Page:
posted by Saxon Kane at 12:40 PM on June 24 [1 favorite]


It is a natty illustration.
posted by Ogre Lawless at 1:07 PM on June 24


Comprehending that story took me a long time. Holy shit.
posted by jenfullmoon at 2:01 PM on June 24


Well, that turned out darker than I expected. Great little story.

Douglas Adams has a riff on this idea in one of the Hitchhiker's books. From what I recall, the present uses time travel to plunder resources from the past; things go awry when they in turn start getting plundered by the future

Then there's the Merchant Princes series by (mefi's own) Charles Stross, where parallel present timelines are exploited for resources of various kinds. (Rapid information transmission in one world, slow but unobstructed transport of contraband in another, for starters.)
posted by RedOrGreen at 2:19 PM on June 24


been there, done that, bought the stephen king book.
posted by quonsar II: smock fishpants and the temple of foon at 3:58 PM on June 24


Saxon Kane: "Douglas Adams has a riff on this idea in one of the Hitchhiker's books. From what I recall, the present uses time travel to plunder resources from the past; things go awry when they in turn start getting plundered by the future, and there's some sort of trans-temporal EPA constructed, or something. "

You're thinking of the Campaign for Real Time. The name was a joke on the Campaign for Real Ale.
posted by Chrysostom at 4:13 PM on June 24


Anywho, I liked the story, although the bit where the narrator feels existentially icky due to multiple worlds struck me as a bit too reminiscent of "All the Myriad Ways."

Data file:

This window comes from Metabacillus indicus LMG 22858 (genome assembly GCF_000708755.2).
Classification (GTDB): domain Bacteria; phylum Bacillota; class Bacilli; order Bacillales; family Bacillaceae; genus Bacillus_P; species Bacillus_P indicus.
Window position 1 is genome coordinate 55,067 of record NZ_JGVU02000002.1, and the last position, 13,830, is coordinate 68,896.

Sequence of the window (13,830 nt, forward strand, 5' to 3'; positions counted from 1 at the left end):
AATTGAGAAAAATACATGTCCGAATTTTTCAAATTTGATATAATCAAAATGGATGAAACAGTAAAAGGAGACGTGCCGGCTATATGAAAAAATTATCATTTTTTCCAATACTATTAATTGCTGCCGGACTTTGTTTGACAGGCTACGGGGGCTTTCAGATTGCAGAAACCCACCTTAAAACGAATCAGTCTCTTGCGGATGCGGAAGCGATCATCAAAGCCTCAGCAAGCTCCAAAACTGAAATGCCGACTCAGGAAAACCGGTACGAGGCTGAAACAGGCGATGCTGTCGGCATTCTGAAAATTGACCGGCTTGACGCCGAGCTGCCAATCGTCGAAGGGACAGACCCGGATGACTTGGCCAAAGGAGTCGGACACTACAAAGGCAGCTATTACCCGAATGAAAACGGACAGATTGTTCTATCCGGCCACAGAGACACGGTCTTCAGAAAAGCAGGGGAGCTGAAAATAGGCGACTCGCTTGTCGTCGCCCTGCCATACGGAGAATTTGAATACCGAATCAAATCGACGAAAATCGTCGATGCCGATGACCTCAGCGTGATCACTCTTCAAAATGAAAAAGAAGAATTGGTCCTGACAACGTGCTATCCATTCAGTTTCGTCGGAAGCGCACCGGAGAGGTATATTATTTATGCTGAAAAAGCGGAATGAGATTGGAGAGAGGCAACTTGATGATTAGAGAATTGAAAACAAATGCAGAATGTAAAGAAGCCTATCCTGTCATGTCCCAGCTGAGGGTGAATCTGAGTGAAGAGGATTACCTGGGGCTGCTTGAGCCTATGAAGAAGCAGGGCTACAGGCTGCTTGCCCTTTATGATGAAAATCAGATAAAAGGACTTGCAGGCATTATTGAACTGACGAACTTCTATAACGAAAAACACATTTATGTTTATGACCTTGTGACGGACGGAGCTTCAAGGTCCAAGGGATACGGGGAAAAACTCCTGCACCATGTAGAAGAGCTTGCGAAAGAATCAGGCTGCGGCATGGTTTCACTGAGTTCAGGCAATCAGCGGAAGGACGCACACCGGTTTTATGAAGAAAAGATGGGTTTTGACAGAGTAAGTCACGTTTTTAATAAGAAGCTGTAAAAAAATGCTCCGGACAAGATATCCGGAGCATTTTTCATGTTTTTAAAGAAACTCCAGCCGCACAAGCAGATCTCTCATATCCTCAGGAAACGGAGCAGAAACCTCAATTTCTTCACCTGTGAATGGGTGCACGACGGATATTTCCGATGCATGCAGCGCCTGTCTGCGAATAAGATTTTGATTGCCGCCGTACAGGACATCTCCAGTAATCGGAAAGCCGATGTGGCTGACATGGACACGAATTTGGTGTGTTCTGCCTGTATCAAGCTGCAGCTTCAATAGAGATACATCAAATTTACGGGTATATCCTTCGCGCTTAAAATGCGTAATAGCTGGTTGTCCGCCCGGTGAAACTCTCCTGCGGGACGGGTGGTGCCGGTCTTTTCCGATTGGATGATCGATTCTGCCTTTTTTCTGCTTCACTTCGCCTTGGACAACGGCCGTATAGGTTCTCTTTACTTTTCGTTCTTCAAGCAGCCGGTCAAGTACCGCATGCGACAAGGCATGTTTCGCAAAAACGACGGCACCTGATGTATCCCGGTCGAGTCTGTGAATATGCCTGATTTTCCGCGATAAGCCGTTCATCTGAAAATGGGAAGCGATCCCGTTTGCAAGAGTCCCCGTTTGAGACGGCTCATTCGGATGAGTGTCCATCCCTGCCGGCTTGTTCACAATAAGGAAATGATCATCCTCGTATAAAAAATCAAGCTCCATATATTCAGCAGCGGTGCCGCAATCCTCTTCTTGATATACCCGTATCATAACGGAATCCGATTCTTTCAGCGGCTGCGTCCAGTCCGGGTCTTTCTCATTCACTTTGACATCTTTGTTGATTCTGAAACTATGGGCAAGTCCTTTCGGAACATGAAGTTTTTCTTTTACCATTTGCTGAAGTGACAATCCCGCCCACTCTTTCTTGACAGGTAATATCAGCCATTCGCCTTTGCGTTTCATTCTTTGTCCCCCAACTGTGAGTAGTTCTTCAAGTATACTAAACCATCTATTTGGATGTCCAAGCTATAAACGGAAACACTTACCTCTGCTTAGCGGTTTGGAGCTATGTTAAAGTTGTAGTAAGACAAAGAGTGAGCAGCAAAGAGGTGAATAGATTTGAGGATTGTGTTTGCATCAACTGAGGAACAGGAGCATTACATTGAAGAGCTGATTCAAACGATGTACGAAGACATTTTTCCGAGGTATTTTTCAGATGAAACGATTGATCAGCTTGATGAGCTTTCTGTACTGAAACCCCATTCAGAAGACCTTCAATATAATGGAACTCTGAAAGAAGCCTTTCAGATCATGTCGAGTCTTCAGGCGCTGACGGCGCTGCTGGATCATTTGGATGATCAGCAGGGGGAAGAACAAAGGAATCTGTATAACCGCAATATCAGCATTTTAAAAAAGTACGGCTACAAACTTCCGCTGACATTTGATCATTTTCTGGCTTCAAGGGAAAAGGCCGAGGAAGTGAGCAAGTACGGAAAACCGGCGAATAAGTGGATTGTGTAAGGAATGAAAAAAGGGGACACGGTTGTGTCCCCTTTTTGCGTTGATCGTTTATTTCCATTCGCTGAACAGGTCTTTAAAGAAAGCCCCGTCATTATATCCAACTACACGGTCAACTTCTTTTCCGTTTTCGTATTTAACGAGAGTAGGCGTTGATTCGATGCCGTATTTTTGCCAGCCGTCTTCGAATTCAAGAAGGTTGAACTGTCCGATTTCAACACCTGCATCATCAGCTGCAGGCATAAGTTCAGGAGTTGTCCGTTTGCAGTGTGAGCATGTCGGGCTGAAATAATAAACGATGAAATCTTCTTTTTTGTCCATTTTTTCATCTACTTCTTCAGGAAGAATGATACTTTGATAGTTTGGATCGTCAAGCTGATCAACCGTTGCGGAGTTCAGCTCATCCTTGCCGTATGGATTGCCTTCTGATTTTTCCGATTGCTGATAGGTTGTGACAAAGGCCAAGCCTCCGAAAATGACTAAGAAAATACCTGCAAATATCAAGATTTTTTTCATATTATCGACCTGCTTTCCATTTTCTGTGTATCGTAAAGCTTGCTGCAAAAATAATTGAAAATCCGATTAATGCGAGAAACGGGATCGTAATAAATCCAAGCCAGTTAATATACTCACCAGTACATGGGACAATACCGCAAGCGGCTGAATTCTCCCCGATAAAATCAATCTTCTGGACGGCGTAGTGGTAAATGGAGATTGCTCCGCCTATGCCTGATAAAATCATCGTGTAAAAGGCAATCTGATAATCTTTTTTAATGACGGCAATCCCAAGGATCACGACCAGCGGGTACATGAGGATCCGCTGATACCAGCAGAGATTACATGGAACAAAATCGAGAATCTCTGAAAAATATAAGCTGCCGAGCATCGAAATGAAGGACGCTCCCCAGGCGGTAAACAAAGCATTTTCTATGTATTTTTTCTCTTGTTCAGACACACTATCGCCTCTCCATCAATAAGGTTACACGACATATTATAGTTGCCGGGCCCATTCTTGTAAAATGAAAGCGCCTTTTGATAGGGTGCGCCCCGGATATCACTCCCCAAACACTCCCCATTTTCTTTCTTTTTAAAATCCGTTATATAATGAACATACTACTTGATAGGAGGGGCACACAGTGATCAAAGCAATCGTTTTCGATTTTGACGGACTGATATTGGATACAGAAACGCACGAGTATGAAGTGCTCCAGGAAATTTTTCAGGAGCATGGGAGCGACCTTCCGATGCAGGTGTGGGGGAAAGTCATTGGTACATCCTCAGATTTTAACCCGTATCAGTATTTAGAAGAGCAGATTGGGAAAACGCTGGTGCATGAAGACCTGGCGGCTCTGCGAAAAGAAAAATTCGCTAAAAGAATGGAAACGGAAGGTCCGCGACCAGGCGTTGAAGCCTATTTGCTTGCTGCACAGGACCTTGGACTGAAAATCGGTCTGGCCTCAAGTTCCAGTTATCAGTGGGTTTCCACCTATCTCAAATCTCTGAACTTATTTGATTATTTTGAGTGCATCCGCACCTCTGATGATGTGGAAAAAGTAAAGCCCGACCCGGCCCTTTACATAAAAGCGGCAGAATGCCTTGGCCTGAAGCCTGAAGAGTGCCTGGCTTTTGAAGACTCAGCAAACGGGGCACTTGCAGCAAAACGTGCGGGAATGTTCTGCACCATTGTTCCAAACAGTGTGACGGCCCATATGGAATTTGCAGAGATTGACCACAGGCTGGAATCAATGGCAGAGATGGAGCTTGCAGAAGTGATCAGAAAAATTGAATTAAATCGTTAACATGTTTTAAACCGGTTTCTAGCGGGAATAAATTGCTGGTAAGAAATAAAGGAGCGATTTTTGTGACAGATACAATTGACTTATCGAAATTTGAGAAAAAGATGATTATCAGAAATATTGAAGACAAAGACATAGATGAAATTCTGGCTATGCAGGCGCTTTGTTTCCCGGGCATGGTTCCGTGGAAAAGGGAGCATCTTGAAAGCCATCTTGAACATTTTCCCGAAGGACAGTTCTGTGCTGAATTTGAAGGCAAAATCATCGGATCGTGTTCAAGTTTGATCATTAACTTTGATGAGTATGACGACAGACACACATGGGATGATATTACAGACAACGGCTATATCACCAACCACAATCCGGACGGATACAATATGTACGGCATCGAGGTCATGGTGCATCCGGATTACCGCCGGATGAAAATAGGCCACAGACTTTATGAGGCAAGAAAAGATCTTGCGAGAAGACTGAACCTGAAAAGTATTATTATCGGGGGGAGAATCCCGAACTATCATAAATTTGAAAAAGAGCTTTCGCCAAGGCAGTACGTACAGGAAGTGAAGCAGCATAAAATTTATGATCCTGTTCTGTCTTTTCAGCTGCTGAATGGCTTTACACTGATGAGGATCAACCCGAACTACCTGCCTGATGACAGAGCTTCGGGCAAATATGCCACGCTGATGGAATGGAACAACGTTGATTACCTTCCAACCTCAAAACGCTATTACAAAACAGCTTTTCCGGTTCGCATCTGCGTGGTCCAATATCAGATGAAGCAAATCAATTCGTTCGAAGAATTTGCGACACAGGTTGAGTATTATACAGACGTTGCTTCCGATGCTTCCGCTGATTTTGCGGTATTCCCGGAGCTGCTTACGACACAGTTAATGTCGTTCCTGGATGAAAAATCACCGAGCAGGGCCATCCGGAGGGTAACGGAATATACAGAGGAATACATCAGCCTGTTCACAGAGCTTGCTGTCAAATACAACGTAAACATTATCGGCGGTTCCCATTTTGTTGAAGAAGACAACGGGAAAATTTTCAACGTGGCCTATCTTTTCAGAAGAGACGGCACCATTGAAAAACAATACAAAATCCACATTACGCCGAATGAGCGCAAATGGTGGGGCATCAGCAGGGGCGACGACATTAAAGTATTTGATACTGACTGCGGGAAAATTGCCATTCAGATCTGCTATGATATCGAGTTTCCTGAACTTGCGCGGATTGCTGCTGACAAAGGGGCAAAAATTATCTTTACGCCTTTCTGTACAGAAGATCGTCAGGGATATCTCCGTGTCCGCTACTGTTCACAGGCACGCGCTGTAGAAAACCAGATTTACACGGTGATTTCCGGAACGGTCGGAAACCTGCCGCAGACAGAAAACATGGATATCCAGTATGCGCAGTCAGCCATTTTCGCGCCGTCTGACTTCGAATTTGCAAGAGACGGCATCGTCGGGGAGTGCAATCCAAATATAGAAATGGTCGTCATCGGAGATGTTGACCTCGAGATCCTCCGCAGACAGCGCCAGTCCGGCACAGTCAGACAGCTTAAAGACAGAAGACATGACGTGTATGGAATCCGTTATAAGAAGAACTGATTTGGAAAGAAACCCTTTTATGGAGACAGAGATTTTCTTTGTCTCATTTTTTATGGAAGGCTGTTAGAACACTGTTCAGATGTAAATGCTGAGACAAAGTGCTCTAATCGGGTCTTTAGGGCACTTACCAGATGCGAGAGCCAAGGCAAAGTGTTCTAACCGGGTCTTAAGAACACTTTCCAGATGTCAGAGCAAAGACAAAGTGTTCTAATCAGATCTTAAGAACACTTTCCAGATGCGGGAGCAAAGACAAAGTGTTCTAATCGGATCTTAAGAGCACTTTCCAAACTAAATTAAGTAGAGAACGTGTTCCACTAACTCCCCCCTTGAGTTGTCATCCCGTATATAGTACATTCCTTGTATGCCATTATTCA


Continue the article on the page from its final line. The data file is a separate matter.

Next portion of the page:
posted by Chrysostom at 4:15 PM on June 24


The bank deposit thing wouldn't work, because you would have an infinitely small chance of returning to a world where you had made a deposit. You would do just as well visiting a random bank just in a case another version of you had already made a deposit.
posted by Joe in Australia at 4:41 PM on June 24


I was reminded of an old comedic SF story I read many years ago. By Asimov, maybe?

That's The Good Provider, by Marion Gross. The inventor is upset because all of his inventions don't quite work right ("That's the trouble, it don't take me none of the places I want to go, just Main and Center...twenty years ago!"), but it's his wife who is clever enough to rummage through her purse for old bills and go back 20 years for cheaper meat.
posted by xedrik at 8:29 PM on June 24 [2 favorites]


The First Fifteen Lives of Harry August, which was written by some mainstream UK novelist

Rather to my delight, the author has turned out to be not a mainstream novelist, but someone whose real name (Catherine Webb) and existing pseudonym (Kate Griffin) are associated with, respectively, YA and urban fantasy novels. io9 has an interview with her that includes a discussion of the subject.
posted by ManyLeggedCreature at 11:23 PM on June 24 [1 favorite]


The First Fifteen Lives of Harry August appears to be on a daily deal for £1.50 at Amazon if you're happy with the Kindle version.
posted by pharm at 1:45 AM on June 25


Thank you, Creature! Most interesting. I didn't know the author. but I'll keep an eye out for what she does next.
posted by Devonian at 4:36 AM on June 25


(I note further that she's not yet 30, has already got 15 novels published, and has a parallel career in theatre lighting. This sort of youthful prowess cannot easily be forgiven.)
posted by Devonian at 4:56 AM on June 25


She probably wrote the stories in a future timeline.

ObSF: Harry Turtledove, "Hindsight"
posted by Chrysostom at 5:08 AM on June 25


In fact, the book appears to be set at that price. Maybe it's a promotion after appearing on the BBC Radio 2 book club?

Regardless, it's well written & a good read.
posted by pharm at 5:24 AM on June 26


« Older In the wake of England's exit from the 2014 World ...  |  Inside the Soviet Union's Secr... Newer »


This thread has been archived and is closed to new comments